It’s not exactly true, as reported elsewhere in the blogosphere, that Andrew Platt “cruised to victory” in the six-way race for three District 17 delegate seats.
At this moment, Platt retains a five-vote lead in second place over Jim Gilchrist, who is in third place, and a 100-vote margin over Susan Hoffman, out of more than 5,000 votes cast in the Democratic primary. (Monday, June 30, 2014 @ 3 p.m.)
Hoffman remains out of the money in fourth place, but she has gained slightly on both Platt and Gilchrist in the count of absentee and provisional ballots. Here are the unofficial totals as reported by the Maryland Election Board today:
- Del. Kumar Barve, 5,625, 25.4 percent
- Andrew Platt, 4,497, 20.3 percent
- Del. Jim Gilchrist, 4,492, 20.3 percent
- Susan Hoffman, 4,392 19.9 percent
In the District 17 Democratic primary for State Senate, Cheryl Kagan remains safely ahead, with 4,583 votes (54.5 percent) at this time, over Luis Simmons, who has 3,831 votes (45.5 percent). Simmons is not gaining in the absentee count. The outcome of the District 17 State Senate race is not in doubt.
Platt, Gilchrist and Hoffman have been locked in a near statistical dead heat at about 20 percent since early on the evening of election day. The number of votes separating the three has narrowed as the days pass.
It’s not clear how many provisional and absentee ballots remain to be counted. Final totals are not expected to be announced before July 10.
Hoffman, former Rockville mayor, has been gaining ground in the absentees, but very slowly. It’s still conceivable that Hoffman could emerge as one of the three winners. But most observers would say it’s improbable at this point.
Based on the percentage distribution of absentee votes, it does appear likely that Gilchrist will overtake Platt for second place by a few votes, and that Platt will finish with a delegate seat in third place, with a margin of fewer than 100 votes over Hoffman. Please check my arithmetic.
Here’s the distribution of absentee ballots counted so far:
- Barve, 258
- Hoffman, 232
- Gilchrist, 224
- Platt, 207
Sports fans, we have a cliffhanger right here in District 17, demonstrating once again that every single vote is important.
If you’d like to follow this sudden-death overtime at home, the Maryland Election Board is posting updates every 20 minutes.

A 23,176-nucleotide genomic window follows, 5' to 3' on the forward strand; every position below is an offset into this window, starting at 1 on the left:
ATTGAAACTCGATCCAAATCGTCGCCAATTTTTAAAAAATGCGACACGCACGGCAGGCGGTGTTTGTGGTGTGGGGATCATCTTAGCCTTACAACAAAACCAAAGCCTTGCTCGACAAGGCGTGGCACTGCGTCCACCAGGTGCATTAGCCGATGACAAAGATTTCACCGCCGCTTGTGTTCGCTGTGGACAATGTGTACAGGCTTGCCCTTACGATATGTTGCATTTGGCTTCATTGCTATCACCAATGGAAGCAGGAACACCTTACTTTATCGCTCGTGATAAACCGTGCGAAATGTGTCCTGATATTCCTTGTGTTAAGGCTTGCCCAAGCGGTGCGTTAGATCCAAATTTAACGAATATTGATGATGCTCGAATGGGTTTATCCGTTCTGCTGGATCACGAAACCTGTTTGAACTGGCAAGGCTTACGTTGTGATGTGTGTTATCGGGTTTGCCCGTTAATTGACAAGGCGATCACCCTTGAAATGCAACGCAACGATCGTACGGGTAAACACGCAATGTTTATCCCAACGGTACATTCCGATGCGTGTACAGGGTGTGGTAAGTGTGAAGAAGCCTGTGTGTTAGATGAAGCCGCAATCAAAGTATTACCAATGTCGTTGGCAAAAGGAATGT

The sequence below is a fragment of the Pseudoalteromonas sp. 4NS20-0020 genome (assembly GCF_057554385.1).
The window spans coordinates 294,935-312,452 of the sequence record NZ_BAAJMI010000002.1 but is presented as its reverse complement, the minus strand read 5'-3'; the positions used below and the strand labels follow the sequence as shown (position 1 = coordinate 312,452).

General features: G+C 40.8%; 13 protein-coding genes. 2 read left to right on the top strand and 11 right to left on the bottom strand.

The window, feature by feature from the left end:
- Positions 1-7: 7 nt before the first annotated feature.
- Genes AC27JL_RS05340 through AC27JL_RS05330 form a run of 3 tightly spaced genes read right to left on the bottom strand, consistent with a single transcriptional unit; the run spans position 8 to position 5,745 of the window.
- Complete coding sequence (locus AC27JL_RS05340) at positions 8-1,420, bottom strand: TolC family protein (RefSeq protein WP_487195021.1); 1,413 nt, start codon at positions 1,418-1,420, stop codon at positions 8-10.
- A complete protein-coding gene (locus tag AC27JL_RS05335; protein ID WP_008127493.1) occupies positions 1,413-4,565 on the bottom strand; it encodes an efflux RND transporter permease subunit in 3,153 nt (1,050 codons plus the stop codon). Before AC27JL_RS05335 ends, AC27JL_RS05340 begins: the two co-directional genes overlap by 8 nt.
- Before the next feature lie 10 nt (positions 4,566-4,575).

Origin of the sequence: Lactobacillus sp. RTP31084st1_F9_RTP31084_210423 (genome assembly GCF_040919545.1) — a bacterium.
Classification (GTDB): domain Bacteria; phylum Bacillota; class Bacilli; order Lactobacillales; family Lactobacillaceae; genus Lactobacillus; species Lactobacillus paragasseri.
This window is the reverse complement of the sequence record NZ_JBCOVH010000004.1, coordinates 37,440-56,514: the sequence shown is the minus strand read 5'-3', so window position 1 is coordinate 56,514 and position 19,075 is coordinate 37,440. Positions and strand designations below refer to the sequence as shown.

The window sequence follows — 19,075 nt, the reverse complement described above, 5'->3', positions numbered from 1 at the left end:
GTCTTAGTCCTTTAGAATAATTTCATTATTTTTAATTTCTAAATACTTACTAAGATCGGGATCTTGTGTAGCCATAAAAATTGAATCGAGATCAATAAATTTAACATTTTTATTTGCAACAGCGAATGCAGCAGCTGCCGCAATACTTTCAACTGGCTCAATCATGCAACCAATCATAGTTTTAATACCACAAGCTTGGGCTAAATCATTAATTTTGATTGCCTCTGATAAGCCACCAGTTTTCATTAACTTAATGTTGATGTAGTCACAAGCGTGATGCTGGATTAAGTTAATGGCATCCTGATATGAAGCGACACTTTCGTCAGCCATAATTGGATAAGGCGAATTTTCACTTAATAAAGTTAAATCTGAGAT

Comments are welcome below.
— John Hayden
A story in Sunday’s Washington Post alleges that Montgomery County school officials added 15 percentage points to high school Algebra 1 math scores. Why? Because the vast majority of students failed the final exam, that’s why.
School officials provided a variety of excuses for the abysmal test results, and then simply tacked on an extra 15 percentage points to raise the failure rate from 82 percent to only 68 percent, according to the Post story by Donna St. George. Based on the new, improved, fake scores, 623 additional students in MoCo high schools suddenly passed the test.
To celebrate, the schools printed new, improved report cards, which were mailed out three days late. (I’m not making this up. You can read the story in hard copy in the Metro section, page C3, June 29, 2014.)
Hurray for Montgomery County! Another great accomplishment for our heralded public school system.
The Post story provides additional information, but leaves unanswered a host of important educational questions. Do county test scores have any integrity? Any validity? Is there any possible way of knowing if test scores reflect student learning or teacher performance? Who shredded the original report cards? Is there any cure for my early onset cynicism?
Taking this dystopian fantasy a step further, are test scores tabulated on the same computers used to count votes in county elections? Or the same computers used to project the traffic impact of high-density development?
Maybe the Post story is in error? Maybe I’ve terribly misrepresented the story? Can anyone provide a believable explanation?
Alternatively, can anyone provide an entertaining fictional explanation? The comment space below is available free to creative minds. No word count limit. The prize for the best entry is a week of substitute teaching in a ninth-grade algebra class.
— John Hayden